25 JULY 1840, Page 11


" It is said that Lord Ebrington, feeling the difficulty of the position in which he has been placed by the Repeal agitation, has expressed his determi- nation to retire from the Lord-Lieutenancy of Ireland. Unable to check that agitation, and unprepared to be responsible for the tranquillity of the country, should it be persevered in—which he has every reason to believe will be the ease—he has, after mature deliberation, requested permission to resign an office, the duties of which he can no longer discharge consisimtly with what be considers to be due to himself, and conscientiously believes to be essential to the best interests of the country over which he k placed as Viceroy. " As Chief Governor of Ireland, the irksome and responsible alternative has been imposed upon him of either remaining quiescent, and thus indirectly countenancing an agitation which lie believes to be fraught with danger to the prosperity and peace of the country, or of marking his disapproval of that agi- tion in such a manlier as would cause its immediate cessation; and it is per- fectly obvious, that if unsupported by Ministers in so doing, as a high-minded and honourable gentleman, resignation was his only resource.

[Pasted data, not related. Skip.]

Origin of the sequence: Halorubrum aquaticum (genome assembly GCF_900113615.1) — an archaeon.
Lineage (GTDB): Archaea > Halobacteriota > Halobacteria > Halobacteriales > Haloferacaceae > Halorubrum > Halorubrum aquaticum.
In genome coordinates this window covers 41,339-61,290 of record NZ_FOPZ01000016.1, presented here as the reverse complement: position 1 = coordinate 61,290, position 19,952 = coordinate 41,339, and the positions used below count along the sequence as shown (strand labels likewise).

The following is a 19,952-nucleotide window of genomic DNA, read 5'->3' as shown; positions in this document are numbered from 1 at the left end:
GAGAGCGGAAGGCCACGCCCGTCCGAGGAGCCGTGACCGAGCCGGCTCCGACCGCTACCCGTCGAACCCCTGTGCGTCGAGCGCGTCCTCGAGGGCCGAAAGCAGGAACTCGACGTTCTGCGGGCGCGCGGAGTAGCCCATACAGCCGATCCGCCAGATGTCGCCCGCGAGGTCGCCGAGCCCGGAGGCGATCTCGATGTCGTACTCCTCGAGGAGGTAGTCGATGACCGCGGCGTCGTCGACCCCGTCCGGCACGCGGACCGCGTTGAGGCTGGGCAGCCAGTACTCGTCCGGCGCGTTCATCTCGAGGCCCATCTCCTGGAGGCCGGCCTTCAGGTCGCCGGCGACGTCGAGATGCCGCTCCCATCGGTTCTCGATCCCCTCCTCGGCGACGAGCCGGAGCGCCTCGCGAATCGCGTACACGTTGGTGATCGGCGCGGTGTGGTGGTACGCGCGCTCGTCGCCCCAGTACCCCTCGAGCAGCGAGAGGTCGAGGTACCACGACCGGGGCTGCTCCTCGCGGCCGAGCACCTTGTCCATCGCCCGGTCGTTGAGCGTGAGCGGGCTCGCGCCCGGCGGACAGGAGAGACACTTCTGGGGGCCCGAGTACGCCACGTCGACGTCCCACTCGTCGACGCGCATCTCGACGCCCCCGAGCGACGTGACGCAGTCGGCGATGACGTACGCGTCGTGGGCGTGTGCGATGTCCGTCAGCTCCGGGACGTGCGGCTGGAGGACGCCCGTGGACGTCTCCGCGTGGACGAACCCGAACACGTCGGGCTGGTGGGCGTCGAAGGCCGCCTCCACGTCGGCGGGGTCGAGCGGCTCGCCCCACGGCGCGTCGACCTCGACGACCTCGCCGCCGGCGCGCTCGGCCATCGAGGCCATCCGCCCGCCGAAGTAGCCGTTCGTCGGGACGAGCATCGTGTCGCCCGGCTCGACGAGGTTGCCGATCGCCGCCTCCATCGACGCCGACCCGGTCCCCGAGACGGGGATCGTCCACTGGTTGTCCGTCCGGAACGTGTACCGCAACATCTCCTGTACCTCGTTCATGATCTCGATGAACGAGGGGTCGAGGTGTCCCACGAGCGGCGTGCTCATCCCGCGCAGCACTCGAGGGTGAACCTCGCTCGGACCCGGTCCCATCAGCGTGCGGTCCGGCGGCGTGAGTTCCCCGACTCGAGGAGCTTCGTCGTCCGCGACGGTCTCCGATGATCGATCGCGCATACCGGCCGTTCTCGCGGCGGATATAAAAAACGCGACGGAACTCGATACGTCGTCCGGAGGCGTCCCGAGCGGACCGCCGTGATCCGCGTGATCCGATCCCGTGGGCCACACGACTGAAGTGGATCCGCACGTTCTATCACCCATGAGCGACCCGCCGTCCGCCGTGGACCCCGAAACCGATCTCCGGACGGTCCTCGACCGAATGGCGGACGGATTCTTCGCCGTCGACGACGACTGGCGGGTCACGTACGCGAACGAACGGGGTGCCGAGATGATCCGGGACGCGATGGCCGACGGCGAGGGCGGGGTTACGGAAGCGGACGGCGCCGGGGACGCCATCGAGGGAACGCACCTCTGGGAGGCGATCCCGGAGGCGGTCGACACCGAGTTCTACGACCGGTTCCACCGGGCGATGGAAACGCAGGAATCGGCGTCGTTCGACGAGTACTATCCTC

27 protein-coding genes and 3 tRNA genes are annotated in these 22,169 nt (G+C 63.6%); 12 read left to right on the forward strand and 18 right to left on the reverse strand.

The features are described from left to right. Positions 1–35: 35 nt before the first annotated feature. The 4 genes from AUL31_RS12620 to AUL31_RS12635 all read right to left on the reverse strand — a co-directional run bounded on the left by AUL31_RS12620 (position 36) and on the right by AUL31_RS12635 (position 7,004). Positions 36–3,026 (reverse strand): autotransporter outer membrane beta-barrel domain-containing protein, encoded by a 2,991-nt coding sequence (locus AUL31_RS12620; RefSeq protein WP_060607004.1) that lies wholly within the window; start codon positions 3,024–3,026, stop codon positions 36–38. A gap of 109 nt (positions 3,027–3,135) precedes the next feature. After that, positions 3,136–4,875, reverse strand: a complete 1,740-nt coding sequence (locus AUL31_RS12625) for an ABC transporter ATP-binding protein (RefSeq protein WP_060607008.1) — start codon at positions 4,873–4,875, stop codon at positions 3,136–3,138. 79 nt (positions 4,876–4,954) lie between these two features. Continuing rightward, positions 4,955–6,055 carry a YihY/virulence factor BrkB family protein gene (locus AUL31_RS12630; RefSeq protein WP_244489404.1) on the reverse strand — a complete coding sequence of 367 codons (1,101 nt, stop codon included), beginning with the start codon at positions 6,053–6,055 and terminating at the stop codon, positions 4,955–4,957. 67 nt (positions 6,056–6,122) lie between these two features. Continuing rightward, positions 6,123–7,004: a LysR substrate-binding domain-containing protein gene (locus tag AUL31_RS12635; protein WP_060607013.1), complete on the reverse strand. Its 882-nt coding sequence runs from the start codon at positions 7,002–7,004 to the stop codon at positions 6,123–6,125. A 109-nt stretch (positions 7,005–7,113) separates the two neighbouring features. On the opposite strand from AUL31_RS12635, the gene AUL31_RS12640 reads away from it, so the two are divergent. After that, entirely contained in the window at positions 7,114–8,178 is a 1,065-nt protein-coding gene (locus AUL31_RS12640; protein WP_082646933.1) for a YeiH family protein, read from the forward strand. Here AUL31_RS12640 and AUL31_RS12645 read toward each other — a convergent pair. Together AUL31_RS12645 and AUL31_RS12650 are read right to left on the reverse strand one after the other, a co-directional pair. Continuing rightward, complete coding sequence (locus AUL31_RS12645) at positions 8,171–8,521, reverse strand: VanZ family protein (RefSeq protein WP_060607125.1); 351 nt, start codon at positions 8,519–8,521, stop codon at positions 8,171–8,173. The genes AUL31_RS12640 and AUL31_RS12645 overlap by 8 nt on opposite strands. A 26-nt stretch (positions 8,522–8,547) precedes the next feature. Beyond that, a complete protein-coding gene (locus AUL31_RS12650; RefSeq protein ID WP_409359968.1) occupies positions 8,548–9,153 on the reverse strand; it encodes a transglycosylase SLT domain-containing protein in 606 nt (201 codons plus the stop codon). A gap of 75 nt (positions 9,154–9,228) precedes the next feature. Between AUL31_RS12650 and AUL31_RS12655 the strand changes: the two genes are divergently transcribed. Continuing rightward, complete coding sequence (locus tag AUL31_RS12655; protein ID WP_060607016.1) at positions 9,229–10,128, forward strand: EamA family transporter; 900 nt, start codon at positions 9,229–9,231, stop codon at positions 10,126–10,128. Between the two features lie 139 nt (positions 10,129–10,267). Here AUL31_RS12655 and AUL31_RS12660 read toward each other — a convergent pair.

"Deeply will we regret if, as our information states, the latter alternative Ins been tbreeed upon Lord Ebriogton. Our information comes to us from a source, the credibility of which we cannot question ; but most earnestly do we hope that such a calamity may yet be happily averted."

The Dublin Monitor, a paper which, without being officially Minii- terial, is very friendly to the men now in office, publishes conspicuously, in the number received this morning, and while it publishes, la- ments, the